6 April 2023
Creating a sense of belonging: Our guidance for supporting international students
Director of International Professional Services, QAA
The longstanding contribution international students have made to British providers is so rich and varied that no single measure or metric can paint its full picture. The benefits range from the cultural links forged across borders to the obvious economic value that international students bring to our sector and national economy. In recognition of this, it is essential that we properly consider the unique challenges and circumstances they experience when coming here to study. It is for this reason that we have updated our guidance on supporting international students studying in the UK. We hope the practical support in our revised document will serve as an important sector reference point for institutions and enable them to ensure international students feel as welcome as possible.
What’s in it?
By working in partnership with providers and sector bodies, we have incorporated student voices through interviews as well as the review group and included examples of positive practice via case studies. In doing this, the document looks to reflect and support the enhancement of genuine student experiences going forward. Building and expanding on the work of the previous iteration, it offers clear and concise guidance to enable practitioners to support students through the key stages of their journey - from pre-arrival to post-study careers and employability.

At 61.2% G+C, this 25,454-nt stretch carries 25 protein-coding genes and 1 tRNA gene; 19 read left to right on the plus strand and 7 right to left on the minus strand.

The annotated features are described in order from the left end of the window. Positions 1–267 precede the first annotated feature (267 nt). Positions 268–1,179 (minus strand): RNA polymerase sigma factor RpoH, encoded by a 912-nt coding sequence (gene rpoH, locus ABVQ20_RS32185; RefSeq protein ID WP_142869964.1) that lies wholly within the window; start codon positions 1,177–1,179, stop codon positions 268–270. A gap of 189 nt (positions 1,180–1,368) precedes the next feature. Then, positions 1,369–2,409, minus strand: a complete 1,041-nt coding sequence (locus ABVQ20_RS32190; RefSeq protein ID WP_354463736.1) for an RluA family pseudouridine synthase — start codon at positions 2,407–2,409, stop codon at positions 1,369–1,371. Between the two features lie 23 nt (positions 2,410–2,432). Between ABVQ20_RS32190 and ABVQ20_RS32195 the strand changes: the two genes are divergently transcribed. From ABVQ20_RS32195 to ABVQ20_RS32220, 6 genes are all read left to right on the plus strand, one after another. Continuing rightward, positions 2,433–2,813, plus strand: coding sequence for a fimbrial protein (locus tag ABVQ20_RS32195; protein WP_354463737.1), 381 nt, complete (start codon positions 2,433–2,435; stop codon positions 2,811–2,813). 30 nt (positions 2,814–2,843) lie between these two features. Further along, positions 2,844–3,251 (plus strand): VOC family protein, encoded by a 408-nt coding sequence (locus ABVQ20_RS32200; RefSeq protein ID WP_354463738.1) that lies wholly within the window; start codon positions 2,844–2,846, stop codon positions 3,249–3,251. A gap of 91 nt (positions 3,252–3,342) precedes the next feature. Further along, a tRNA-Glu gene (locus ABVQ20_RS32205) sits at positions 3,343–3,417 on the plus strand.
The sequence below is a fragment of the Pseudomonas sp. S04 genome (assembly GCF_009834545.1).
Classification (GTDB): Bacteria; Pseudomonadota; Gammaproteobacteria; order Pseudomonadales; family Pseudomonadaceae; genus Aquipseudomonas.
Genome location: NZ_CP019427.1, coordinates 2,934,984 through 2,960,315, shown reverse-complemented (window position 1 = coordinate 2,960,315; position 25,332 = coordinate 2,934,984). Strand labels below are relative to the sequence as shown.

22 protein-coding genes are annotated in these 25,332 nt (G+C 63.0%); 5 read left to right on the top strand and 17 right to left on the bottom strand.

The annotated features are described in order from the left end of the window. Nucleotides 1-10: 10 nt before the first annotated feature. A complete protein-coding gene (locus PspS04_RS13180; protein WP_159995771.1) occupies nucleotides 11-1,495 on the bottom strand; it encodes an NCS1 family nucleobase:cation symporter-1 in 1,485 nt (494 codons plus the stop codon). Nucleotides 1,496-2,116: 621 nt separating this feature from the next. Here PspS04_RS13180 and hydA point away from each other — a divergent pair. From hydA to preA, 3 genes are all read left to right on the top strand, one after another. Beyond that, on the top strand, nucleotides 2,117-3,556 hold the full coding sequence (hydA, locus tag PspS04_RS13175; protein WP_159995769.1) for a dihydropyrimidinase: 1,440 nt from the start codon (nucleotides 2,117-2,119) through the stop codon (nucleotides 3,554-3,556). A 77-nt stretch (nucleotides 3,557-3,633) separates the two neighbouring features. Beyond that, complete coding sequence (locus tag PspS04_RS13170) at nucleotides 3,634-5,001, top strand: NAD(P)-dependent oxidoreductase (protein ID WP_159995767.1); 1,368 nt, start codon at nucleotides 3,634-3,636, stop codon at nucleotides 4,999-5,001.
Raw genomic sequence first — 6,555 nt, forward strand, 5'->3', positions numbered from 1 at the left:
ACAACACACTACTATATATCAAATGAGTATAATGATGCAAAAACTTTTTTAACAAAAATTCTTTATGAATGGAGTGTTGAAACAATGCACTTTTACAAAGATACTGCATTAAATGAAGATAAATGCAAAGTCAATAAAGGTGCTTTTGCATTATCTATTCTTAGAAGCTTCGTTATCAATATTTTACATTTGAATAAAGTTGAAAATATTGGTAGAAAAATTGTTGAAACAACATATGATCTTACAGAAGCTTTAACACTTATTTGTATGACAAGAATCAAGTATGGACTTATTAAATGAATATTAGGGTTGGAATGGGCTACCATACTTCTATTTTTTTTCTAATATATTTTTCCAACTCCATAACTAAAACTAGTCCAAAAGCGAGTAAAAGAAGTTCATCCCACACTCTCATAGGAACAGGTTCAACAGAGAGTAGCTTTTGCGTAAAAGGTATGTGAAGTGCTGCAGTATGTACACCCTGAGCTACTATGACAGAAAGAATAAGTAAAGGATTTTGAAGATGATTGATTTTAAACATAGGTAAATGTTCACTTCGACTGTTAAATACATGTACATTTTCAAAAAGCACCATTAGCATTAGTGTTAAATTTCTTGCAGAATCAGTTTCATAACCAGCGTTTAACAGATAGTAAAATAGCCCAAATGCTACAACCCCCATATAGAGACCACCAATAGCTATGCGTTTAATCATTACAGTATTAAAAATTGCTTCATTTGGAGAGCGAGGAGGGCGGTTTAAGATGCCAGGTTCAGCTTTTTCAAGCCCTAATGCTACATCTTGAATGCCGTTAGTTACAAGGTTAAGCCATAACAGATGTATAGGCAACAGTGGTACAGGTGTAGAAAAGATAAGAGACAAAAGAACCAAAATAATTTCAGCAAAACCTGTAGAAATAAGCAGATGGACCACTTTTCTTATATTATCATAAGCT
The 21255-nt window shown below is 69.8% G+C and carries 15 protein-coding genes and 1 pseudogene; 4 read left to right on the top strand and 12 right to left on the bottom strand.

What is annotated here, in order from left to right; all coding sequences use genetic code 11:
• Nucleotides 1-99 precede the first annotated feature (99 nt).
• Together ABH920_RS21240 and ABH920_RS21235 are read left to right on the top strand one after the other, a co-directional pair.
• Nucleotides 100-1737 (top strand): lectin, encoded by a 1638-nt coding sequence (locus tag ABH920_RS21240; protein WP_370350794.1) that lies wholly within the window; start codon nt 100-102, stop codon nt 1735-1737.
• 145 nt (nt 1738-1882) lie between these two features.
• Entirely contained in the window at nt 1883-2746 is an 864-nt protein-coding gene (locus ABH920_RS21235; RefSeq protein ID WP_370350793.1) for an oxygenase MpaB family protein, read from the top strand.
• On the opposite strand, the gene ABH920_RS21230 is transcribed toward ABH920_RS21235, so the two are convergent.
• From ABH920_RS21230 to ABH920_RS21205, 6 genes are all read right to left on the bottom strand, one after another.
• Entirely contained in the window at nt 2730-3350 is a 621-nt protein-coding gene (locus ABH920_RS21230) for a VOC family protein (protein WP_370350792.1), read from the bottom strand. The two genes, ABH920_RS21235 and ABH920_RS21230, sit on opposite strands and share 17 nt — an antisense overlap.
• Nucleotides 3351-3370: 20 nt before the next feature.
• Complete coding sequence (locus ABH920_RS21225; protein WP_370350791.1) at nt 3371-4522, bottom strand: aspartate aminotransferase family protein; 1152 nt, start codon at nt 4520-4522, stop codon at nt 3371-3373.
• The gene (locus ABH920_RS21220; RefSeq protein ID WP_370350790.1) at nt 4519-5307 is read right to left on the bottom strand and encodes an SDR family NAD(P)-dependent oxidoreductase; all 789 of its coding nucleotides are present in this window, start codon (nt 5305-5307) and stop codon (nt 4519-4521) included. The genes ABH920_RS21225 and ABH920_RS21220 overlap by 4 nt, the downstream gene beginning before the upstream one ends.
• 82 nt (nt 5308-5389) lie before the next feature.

The majority of the themes covered within the guidance feature an accompanying case study detailing positive practice from higher education providers that support international students. These include workshops at the University of Stirling which teach business and academic English, and a project at Sheffield Hallam University offering support networks for students with young children. Examples like these, alongside the first-hand accounts of students, root our guidance in the lived experience of international students and staff.
Since the last iteration of our guidance was published in 2015, we have seen significant changes to the UK’s arrangements for accommodating international students, including new approaches to work-study visa options which enable students to stay in the country after graduation. Changes like these have helped support a rapid growth in the number of international students coming to the UK, as well as new trends in from where they are arriving.
The Government’s target to welcome 600,000 international students a year into the UK by 2030 was met a decade early, partly due to increasing numbers of students from countries such as India, Nigeria, Pakistan and Bangladesh. While this increasing diversity is of clear benefit to our institutions, it also invites reflection on the best practice for welcoming students from a wider array of backgrounds. In consideration of the current landscape, we have taken the opportunity to review our guidance to support providers in helping international students adjust to the demands of living and studying in the UK.
During the pandemic, we were keenly made aware of the importance of students feeling that they belong in their academic and social communities. Going forward, we hope this resource can help as many individuals as possible, not just those from outside the UK, feel like active participants in their learning experience. We encourage institutions to use this guidance as a tool to reflect on their current practices and create a welcoming environment that celebrates the diverse cultures within their learning communities.
Supporting and Enhancing the Experience of International Students in the UK guidance can be found on our Projects and Publications page. The supporting resources, including the case studies documents and interviews with students can be found on our Membership Resources site.